Waddinwithay History, Family Crest & Coats of Arms
The name Waddinwithay was brought to England in the great wave of migration following the Norman Conquest of 1066. The Waddinwithay family lived in Yorkshire, at Wadding. This was a local name, derived from the place-name Wadding. In general, local names were adopted by families when they moved to another area. This distinguished them from other people that had the same name. As people began moving closer together, it became more important to be able to identify people from one another.
Early Origins of the Waddinwithay family
The surname Waddinwithay was first found in Yorkshire where they were Lords of the manor of Waddington, a village and parish near Clitheroe. "It is natural to find the name crossing the border into Lancashire. This surname has ramified very strongly in the Northern counties."  Indeed another source claims the family did in fact originate in Lancashire: "The Waddingtons, who are also established in Lancashire, have their principal home in the West Riding, where occur a village and a seat of the name." 
One of the first records of the family was Nicholas de Waddington, rector of the church of St. Elphin, Warrington, Lancashire in 1351.  The Yorkshire Poll Tax Rolls of 1379 lists: Laurencius de Wadyngton; and Johannes de Wadyngton. 
Early History of the Waddinwithay family
This web page shows only a small excerpt of our Waddinwithay research. Another 60 words (4 lines of text) covering the years 1670, 1731, 1670, 1671, 1687, 1724 and 1731 are included under the topic Early Waddinwithay History in all our PDF Extended History products and printed products wherever possible.
Waddinwithay Spelling Variations
Norman surnames are characterized by a multitude of spelling variations. The frequent changes in surnames are largely due to the fact that the Old and Middle English languages lacked definite spelling rules. The introduction of Norman French to England, as well as the official court languages of Latin and French, also had pronounced influences on the spelling of surnames. Since medieval scribes and church officials recorded names as they sounded, rather than adhering to any specific spelling rules, it was common to find the same individual referred to with different spellings. The name has been spelled Waddington, Waddleton, Waddingworth and others.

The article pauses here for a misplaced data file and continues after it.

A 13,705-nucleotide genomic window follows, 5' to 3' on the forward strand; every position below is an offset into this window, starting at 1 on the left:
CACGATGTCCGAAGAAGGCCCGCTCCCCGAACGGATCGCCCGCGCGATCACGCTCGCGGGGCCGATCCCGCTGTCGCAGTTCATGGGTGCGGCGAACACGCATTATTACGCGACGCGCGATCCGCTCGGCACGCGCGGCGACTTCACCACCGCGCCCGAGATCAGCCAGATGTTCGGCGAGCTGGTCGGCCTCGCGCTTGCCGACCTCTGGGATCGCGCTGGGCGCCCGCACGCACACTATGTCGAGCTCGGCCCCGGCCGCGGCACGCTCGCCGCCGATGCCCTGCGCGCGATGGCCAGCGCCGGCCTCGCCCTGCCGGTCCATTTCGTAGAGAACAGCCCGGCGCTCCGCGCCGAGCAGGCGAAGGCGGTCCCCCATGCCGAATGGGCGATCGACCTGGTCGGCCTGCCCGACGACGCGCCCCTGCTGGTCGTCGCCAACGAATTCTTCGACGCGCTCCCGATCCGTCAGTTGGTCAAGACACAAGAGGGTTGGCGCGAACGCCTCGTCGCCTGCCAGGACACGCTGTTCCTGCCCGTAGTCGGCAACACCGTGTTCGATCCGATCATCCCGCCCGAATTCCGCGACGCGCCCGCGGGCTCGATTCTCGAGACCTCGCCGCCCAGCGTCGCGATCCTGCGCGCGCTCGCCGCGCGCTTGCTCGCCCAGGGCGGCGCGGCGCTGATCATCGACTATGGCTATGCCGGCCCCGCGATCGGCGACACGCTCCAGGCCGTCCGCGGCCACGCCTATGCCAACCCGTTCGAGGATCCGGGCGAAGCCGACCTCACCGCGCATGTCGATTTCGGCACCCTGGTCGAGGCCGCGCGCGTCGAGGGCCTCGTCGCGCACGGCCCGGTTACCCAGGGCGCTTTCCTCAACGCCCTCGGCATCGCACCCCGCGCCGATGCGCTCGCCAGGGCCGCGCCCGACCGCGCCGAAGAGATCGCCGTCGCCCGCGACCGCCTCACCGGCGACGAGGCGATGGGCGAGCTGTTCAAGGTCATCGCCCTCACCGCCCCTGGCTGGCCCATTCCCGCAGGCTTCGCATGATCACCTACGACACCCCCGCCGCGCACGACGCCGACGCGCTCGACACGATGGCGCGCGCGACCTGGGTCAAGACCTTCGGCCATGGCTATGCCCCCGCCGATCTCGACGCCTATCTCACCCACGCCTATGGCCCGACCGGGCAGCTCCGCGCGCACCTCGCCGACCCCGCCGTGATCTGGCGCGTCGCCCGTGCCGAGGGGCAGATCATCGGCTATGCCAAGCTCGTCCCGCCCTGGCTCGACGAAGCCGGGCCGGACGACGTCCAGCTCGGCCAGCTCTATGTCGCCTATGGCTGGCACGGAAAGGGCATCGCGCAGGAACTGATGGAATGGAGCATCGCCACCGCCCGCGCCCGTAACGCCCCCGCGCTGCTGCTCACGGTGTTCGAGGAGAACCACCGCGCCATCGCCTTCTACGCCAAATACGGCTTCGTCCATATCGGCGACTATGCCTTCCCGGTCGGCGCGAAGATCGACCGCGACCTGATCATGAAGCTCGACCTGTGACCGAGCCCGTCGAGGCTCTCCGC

Early Notables of the Waddinwithay family (pre 1700)
Outstanding amongst the family at this time was Edward Waddington (1670?-1731), English divine, Bishop of Chichester, born in London in 1670 or 1671. "He was educated at Eton College, and was admitted a scholar of King's College, Cambridge, on 30 June 1687. On 11 Oct. 1724 he was...
Another 47 words (3 lines of text) are included under the topic Early Waddinwithay Notables in all our PDF Extended History products and printed products wherever possible.
Migration of the Waddinwithay family to Ireland
Some of the Waddinwithay family moved to Ireland, but this topic is not covered in this excerpt. More information about their life in Ireland is included in all our PDF Extended History products and printed products wherever possible.
Migration of the Waddinwithay family
Many English families emigrated to North American colonies in order to escape the political chaos in Britain at this time. Unfortunately, many English families made the trip to the New World under extremely harsh conditions. Overcrowding on the ships caused the majority of the immigrants to arrive diseased, famished, and destitute from the long journey across the stormy Atlantic. Despite these hardships, many of the families prospered and went on to make invaluable contributions to the development of the cultures of the United States and Canada. Early North American immigration records have revealed a number of people bearing the name Waddinwithay or a variant listed above: Hannah Waddington who settled in Virginia in 1635; John Waddleton settled in St. John's Newfoundland in 1789; Ralph Waddington settled in Virginia in 1653.
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- ^ Bardsley, C.W, A Dictionary of English and Welsh Surnames: With Special American Instances. Wiltshire: Heraldry Today, 1901. Print. (ISBN 0-900455-44-6)
- ^ Guppy, Henry Brougham, Homes of Family Names in Great Britain. 1890. Print.
- ^ 'Townships: Scarisbrick', in A History of the County of Lancaster: Volume 3, ed. William Farrer and J Brownbill (London, 1907), pp. 265-276. British History Online http://www.british-history.ac.uk/vch/lancs/vol3/pp265-276 [accessed 21 January 2017].